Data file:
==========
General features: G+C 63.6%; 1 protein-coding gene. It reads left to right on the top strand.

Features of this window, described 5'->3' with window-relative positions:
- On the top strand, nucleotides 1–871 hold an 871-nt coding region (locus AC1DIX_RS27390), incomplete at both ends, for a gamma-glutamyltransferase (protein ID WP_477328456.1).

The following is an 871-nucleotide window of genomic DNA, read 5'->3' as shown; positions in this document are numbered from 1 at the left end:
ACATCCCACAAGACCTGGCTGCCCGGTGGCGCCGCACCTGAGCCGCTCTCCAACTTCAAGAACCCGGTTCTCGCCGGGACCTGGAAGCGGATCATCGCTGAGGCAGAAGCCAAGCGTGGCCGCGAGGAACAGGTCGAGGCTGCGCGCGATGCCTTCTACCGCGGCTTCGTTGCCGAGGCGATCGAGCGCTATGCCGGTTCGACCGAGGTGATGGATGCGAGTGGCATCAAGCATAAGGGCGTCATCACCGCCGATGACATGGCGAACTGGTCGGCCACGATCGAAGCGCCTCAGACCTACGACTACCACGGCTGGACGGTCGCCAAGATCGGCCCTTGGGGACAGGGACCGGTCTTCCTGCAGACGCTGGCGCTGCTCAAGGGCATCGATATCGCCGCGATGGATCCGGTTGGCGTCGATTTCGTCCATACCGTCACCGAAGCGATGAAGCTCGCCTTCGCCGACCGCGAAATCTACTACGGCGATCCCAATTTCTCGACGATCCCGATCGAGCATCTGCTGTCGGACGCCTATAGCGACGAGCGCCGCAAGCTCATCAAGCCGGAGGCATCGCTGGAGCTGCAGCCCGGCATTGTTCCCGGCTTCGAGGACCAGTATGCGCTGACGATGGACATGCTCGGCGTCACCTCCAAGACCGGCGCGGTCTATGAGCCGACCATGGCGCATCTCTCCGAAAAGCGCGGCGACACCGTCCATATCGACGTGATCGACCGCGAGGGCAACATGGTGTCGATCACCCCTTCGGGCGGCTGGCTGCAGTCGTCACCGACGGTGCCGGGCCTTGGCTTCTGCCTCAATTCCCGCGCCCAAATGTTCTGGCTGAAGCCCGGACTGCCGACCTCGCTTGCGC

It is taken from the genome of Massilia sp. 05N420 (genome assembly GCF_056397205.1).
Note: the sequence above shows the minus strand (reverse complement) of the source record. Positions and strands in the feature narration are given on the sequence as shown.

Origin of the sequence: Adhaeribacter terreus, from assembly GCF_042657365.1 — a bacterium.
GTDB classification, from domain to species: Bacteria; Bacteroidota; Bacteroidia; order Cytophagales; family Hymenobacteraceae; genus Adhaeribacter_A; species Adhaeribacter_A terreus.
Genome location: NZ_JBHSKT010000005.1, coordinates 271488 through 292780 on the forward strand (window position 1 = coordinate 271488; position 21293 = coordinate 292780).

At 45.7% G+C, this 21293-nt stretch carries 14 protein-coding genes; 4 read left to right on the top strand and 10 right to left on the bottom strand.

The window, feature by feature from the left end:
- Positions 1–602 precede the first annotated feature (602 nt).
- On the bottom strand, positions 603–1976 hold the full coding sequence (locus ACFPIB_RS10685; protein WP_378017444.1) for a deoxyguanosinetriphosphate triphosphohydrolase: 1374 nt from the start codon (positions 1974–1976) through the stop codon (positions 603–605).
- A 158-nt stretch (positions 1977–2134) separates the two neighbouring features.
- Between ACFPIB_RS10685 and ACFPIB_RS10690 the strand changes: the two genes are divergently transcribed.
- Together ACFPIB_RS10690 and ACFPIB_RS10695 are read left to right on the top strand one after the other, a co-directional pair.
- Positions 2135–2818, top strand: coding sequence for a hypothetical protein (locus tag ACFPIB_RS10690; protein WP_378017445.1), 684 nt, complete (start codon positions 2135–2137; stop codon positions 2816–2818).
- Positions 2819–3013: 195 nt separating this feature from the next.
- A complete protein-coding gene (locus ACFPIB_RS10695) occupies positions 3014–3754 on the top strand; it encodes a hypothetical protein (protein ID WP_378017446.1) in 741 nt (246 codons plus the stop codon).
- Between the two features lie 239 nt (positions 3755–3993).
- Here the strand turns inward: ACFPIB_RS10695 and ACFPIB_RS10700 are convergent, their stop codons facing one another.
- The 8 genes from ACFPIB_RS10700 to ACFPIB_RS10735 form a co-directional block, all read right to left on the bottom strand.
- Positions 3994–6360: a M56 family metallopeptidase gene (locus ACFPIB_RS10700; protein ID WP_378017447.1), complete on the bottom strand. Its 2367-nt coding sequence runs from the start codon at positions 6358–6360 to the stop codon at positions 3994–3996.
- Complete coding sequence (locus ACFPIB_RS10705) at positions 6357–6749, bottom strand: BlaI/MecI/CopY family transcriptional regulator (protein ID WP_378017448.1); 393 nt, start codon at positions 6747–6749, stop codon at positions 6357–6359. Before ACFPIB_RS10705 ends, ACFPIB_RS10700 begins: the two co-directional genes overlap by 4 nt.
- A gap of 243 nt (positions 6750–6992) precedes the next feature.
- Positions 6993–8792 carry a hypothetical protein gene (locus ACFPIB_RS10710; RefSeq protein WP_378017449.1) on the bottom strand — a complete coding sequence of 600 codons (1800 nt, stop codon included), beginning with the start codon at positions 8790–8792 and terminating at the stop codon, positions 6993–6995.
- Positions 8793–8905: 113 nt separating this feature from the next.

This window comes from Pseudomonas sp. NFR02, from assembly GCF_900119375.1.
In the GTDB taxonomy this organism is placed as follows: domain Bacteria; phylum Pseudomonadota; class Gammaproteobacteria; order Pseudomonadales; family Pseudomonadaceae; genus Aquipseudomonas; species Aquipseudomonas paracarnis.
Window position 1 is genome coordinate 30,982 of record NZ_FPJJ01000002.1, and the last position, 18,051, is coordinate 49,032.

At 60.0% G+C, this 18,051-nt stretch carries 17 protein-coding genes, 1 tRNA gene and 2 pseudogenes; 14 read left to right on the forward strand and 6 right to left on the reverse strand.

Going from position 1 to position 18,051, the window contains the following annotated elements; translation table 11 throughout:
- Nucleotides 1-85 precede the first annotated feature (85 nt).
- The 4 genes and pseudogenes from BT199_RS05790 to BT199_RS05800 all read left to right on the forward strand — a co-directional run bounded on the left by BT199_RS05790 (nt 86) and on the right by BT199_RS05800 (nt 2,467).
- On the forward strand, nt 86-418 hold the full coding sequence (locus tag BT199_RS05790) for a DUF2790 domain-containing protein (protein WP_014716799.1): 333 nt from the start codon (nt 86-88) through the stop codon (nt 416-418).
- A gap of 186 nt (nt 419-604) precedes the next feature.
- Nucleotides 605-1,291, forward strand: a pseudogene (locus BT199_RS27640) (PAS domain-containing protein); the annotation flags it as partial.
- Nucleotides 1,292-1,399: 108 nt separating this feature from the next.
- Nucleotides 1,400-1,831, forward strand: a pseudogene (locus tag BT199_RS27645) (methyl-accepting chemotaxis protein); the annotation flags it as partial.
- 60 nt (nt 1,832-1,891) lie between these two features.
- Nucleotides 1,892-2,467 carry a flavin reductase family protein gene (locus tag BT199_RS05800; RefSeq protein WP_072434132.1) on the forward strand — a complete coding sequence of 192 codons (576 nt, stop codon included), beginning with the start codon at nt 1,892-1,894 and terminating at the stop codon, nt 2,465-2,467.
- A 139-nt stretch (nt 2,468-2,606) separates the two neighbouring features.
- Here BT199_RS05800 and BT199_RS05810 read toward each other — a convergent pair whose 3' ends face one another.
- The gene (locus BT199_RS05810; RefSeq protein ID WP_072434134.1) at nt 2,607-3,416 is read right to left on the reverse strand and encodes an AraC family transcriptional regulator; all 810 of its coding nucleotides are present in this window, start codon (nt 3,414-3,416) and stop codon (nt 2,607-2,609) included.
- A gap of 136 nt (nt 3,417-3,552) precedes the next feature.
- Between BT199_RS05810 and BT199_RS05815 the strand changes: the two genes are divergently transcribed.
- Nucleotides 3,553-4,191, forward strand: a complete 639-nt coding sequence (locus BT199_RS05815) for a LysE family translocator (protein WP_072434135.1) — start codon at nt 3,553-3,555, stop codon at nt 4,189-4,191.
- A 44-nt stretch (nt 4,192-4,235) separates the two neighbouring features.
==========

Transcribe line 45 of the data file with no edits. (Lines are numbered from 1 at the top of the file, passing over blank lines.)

- The gene (locus BT199_RS05810; RefSeq protein ID WP_072434134.1) at nt 2,607-3,416 is read right to left on the reverse strand and encodes an AraC family transcriptional regulator; all 810 of its coding nucleotides are present in this window, start codon (nt 3,414-3,416) and stop codon (nt 2,607-2,609) included.